European Council President Charles Michel declared during a visit to Kyiv on Thursday that "we must spare no effort" in helping Ukraine join the 27-member bloc.
Michel met President Volodymyr Zelenskiy and delivered an address to parliament hailing the country's resilience amid Russia's invasion and saying "Ukraine is the EU and the EU is Ukraine."
Brussels granted Kyiv membership candidate status last June, just months after Moscow's Feb. 24 assault.
"We must spare no effort to turn this promise as fast as we can into reality," Michel said, according to a transcript of the address.
"I dream that one day, I hope soon, a Ukrainian will hold my job as President of the European Council, or as President of the European Parliament, or the Commission."
Michel's visit, two weeks before an EU-Ukraine summit on Feb. 3, coincided with fresh pledges by Ukraine's allies of hundreds of millions of dollars in new weaponry. But uncertainty swirled around whether heavy tanks would be provided.
Michel said a day earlier he was personally in favour of the West providing tanks to Ukraine. On Thursday the United States and Germany sought to resolve a stand-off that has so far prevented the West from sending the modern tanks Kyiv says it needs to help turn the tide against Russian forces.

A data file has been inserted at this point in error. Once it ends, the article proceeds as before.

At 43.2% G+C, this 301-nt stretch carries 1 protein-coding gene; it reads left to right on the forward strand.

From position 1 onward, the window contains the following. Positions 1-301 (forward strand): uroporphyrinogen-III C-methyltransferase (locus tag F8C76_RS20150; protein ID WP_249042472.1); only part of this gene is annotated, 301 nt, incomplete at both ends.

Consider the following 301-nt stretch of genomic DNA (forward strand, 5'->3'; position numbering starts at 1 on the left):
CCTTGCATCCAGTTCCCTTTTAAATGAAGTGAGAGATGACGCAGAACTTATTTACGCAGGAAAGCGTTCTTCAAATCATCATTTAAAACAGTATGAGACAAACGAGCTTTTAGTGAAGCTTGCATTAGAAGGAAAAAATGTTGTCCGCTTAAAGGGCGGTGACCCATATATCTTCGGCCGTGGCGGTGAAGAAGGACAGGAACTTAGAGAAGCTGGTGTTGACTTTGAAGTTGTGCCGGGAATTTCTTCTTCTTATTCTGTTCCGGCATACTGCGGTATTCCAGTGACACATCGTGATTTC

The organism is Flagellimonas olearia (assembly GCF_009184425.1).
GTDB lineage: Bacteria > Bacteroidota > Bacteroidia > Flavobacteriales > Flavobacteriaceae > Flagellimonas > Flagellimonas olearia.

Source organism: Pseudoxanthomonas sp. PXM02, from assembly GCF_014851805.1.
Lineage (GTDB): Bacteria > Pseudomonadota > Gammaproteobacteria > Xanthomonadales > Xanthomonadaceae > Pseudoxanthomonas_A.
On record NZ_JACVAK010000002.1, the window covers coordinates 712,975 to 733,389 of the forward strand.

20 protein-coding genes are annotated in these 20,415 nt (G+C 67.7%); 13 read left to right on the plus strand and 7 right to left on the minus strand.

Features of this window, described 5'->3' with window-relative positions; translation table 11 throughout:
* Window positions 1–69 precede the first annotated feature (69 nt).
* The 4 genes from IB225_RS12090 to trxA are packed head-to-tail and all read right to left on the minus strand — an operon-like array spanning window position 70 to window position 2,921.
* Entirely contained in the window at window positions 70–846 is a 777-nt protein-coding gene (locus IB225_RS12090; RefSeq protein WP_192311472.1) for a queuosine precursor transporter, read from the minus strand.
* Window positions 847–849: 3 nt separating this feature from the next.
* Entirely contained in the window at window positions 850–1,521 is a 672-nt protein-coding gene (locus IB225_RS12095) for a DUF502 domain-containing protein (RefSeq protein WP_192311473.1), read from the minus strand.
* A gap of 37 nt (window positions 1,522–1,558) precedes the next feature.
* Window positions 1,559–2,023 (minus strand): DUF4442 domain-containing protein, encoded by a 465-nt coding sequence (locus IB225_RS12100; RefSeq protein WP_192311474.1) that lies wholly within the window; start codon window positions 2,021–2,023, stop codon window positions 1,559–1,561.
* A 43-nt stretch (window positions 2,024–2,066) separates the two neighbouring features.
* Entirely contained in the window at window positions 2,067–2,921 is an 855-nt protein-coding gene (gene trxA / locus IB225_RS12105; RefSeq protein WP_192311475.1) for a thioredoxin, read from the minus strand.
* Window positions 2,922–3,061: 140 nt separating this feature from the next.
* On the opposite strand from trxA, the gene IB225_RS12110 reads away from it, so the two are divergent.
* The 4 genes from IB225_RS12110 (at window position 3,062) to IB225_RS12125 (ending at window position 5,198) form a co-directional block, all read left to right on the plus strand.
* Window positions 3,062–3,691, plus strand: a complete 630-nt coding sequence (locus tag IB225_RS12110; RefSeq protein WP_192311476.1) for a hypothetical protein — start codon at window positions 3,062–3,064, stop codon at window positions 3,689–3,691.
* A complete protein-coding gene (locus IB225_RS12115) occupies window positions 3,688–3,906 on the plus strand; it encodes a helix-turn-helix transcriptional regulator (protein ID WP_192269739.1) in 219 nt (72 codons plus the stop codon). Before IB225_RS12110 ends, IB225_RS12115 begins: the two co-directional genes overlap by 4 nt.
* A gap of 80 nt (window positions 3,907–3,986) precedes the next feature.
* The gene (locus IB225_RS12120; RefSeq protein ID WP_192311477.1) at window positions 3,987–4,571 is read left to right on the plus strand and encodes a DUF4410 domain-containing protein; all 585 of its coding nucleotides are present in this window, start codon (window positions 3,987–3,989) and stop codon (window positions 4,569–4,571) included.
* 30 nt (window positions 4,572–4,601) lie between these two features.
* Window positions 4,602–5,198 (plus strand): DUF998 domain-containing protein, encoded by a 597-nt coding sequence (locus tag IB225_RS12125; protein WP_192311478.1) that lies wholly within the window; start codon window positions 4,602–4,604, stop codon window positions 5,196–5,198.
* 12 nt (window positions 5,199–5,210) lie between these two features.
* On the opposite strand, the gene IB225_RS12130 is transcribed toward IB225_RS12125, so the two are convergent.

"We will work with member states to make this happen," an EU official told Reuters. "Ahead of the EU-Ukraine summit, it's best to pinpoint with Zelenskiy what is most urgently needed and where we can boost our support."
The official also said Kyiv would need to improve its rule of law before joining the bloc.
In a joint briefing with Michel, Zelenskiy urged Ukraine's allies to supply Kyiv with more arms as soon as possible, saying it would help guarantee European security.
He added that negotiations on Ukrainian membership in the bloc should begin this year.
"For this we have all the necessary preconditions," he said. "We have great motivation, and a great desire - we are moving forward."
Ukraine's parliament has passed all the legislation sought by the EU before the start of accession talks, but implementing those laws is expected to be a long road.
The EU is slated to provide Ukraine 18 billion euros in financial support in 2023 and is also mulling a tenth package of sanctions against Russia.
It is also aiding investigations into alleged war crimes by Russian troops and supports creating an international tribunal to prosecute Russia's political and military leadership for attacking Ukraine.
(Reporting by Dan Peleschuk and Olena Harmash in Kyiv, additional reporting by Gabriela Baczynska in Brussels, Writing by Dan Peleschuk and Gabriela Baczynska, Editing by Mark Heinrich and Deepa Babington)